A New Court Ruling Could Enforce Stricter Ad Tracking Rules For Europe In The Near Future

We could all soon be witnessing stricter ad tracking rules for Europe in the near future after an upcoming court ruling.

The ruling would determine if inferred data is still considered to be a form of personal data and if that’s the case, the advertising industry could further witness drastic losses.

To put it in perspective, this could mean that if a firm could determine more information about a user, then those sorts of details are going to be protected as much as a user’s personal data would be if it was handed over.

To better understand this ruling, let’s dive down deep into the concept of ad tracking and what regulations are currently in place.

See, for starters, iPhones and their tracking work in a very straightforward manner. Apple assigns identifiers to different devices while keeping the device owner’s details private. However, it does allow various advertising networks to witness which gadget websites the owner happened to visit.

Hence, to put it simply, it would serve as a great target for those providing gadget ads. In addition to that, it highlights which ads were already shown to that particular user for a certain product on a certain site. And if that person went off to a certain retailer to make the purchase, it would prove that the ad turned out to be a success.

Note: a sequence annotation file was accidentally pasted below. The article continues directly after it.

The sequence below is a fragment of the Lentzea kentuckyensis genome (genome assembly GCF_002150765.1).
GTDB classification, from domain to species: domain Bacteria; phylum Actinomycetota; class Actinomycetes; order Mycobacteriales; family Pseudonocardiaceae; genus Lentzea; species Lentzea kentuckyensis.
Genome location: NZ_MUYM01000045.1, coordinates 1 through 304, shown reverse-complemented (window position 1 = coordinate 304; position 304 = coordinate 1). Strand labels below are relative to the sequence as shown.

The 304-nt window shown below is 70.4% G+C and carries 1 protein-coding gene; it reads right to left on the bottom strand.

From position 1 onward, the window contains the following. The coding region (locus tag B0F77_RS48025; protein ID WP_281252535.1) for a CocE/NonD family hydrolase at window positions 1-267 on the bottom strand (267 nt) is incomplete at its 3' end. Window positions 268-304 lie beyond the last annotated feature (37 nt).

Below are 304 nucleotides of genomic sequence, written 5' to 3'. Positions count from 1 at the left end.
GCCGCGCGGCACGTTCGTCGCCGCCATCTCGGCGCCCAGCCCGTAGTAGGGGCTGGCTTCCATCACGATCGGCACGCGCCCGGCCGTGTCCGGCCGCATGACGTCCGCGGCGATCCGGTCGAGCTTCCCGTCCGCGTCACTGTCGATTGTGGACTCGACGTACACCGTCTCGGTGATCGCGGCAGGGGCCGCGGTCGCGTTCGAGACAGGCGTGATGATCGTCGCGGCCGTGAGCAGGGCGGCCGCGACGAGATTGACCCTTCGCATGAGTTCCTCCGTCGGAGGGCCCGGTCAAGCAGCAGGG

At the moment, the stringent GDPR privacy rules in place are another way of saying EU users need to consent to give away their data, other than some small exceptions of course. But the data in question here is that provided by the user itself.

It is yet to take into consideration inferred data that are used by different ad tracking agencies and hence is yet to be covered by the GDPR.

A recent ruling by one of the top European courts says that inferred data must also be protected and hence can’t be used without the specific users’ permission.

If and when passed, the decision is stated to have a series of major impacts on the types of data processing being given the green signal in terms of profiling its target audiences.

Common areas that would be affected the most include online advertising, location, food preferences on airlines, dating applications, hospital visits, worship places, and more.

Before this ruling came into effect, the generalized view was related to firms processing data and put together all of the data and knowledge together regarding a certain someone so their profile would be made.

Moreover, any form of data that they made inferences from was theirs and they could use it according to their wish. But the new ruling claimed that wouldn’t be allowed.

The reason why it’s such a huge deal is related to the simple fact that it affects all ad-tracking firms as they’re known to make similar inferences like these most of the time. This way, they create personalized forms of ad tracking linked to these.

Let’s take a simple example into consideration. If a woman purchases maternity clothing, they’re going to be profiled as a person that’s pregnant, and hence those types of ads would be headed their way.

The same case goes for someone that enjoys watching cooking shows on YouTube. They’re going to be inferred as foodies and would be more likely bombarded with food and restaurant ads than anything else.

Next comes the topic of Apple’s tracking transparency which forces users to choose if they’d like to be tracked or not. Hence, if the court ruling calls the behavior illegal, then these citizens wouldn’t be allowed to provide data, even after opting in.


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